The rear two top bows were laid back 4 inches to give an illusion of a slight chop. The bl
The rest of the build went together well, with Mark relying on Dave Middleton and Performance Clinic (Beavercreek, OH) to supply the car's Chevrolet 350 engine, which uses some Comp Cams internals, a 9.5:1 compression ratio, and '69 350 heads fed by a single Edelbrock carburetor attached to an Edelbrock manifold. The transmission is an '85 700-R4 unit prepped by Bill Allen and is equipped with a 2,200-rpm stall B&M converter.
Though the dash was redesigned with a milled aluminum center plate (fab'd by Russ Speelman and Bob Wellbaum) the real custom work went into the center console, which was created by turning a '46 Chevy truck headlight bucket around backwards and filling it with the controls for the Southern Air heat and A/C system as well as the 16-inch Lokar shifter. VDO gauges, with stock Mercury faces, were also used as was a Lecarra steering wheel and a Flaming River aluminum steering column. Both a Centech wiring harness and a Kenwood stereo system (with Infinity and MDX amps) was installed by the owner, but Mark left the stitching of the interior to a pro.
Mark Gillum not only supplied his expertise in covering the car's innards with pleated and rolled black leather, but also reshaped the last two bows of the convertible top so it appears it might have been chopped. Gillum also added saddlebags to the backside of the split bench seat (with power lumbar and heat elements) from Wise Guys, covered the floor a black loop pile, and then used Haartz cloth for both the top and top cover. With the addition of a power cowl vent and windows (controlled by Rock Valley stock handle switches) and Phipps oval interior lights front and rear, Mark's convertible was finally ready for the road.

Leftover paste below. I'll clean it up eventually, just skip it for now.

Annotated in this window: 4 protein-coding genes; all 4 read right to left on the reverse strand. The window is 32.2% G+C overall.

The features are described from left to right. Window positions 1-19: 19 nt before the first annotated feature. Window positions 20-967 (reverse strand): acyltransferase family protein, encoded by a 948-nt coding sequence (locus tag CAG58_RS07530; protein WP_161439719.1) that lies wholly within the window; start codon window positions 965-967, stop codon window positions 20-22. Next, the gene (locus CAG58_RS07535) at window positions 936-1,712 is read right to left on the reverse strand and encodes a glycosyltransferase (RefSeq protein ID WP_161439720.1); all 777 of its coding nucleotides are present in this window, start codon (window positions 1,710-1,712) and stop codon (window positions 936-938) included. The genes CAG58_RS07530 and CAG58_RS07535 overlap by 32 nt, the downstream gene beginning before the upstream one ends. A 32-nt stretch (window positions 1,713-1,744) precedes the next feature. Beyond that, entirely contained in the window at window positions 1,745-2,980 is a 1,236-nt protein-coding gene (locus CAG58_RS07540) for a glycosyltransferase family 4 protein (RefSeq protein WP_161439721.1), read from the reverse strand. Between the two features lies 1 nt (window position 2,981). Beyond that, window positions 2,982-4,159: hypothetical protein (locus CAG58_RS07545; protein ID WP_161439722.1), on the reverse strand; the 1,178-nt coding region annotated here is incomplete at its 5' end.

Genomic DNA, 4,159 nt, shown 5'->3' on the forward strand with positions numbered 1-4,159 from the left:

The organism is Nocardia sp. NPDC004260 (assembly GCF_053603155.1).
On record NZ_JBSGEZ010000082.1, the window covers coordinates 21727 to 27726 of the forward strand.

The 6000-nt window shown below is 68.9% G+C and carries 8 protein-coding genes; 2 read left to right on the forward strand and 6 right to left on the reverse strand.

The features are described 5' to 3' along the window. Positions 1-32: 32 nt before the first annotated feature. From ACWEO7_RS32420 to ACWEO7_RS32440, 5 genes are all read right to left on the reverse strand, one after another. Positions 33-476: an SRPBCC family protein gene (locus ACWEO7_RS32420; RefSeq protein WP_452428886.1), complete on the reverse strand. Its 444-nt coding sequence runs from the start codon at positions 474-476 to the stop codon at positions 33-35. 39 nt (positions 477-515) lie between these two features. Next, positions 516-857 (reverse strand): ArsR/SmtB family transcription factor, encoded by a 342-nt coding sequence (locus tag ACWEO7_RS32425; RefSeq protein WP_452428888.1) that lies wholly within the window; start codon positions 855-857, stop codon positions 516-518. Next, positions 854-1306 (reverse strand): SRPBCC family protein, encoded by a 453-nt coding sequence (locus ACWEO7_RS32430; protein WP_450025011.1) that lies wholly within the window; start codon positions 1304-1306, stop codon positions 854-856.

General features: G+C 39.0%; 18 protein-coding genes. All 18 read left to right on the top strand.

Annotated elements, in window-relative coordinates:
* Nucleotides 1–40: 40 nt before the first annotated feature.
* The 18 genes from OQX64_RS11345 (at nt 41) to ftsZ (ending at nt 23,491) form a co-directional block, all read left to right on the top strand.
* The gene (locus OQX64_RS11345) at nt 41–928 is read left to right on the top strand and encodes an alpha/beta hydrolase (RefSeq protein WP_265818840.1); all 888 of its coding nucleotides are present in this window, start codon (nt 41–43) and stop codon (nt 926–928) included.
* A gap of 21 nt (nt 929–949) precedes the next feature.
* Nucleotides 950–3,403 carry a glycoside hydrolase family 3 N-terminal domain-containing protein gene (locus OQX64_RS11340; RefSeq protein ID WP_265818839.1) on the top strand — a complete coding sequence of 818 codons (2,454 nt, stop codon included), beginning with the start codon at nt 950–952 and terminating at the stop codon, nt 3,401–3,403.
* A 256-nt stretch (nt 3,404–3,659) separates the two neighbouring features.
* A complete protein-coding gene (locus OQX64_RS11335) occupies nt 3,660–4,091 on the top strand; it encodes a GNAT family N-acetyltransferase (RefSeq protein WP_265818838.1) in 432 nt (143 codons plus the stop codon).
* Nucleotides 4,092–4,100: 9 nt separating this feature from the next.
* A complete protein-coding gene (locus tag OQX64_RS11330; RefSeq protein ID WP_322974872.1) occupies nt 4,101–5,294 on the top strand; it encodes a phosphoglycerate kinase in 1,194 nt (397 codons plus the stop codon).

Jaynes was in high school back in the heyday of the muscle car era from '69 through '72, and had a friend whose father owned a Chrysler dealership, so his buddy could take any car he wanted off the lot (though Mark suspects his buddy's father didn't know about it). But even though those were fun times, Mark believes the current era is great, too, as he's had a great experience building a nice car that he enjoys driving even more.
The rear seat uses a stock frame, but the split front bench is a Wise Guys unit (with powe
The stock frame utilizes a Fatman Fabrications Mustang II-type IFS with CoolRide air bags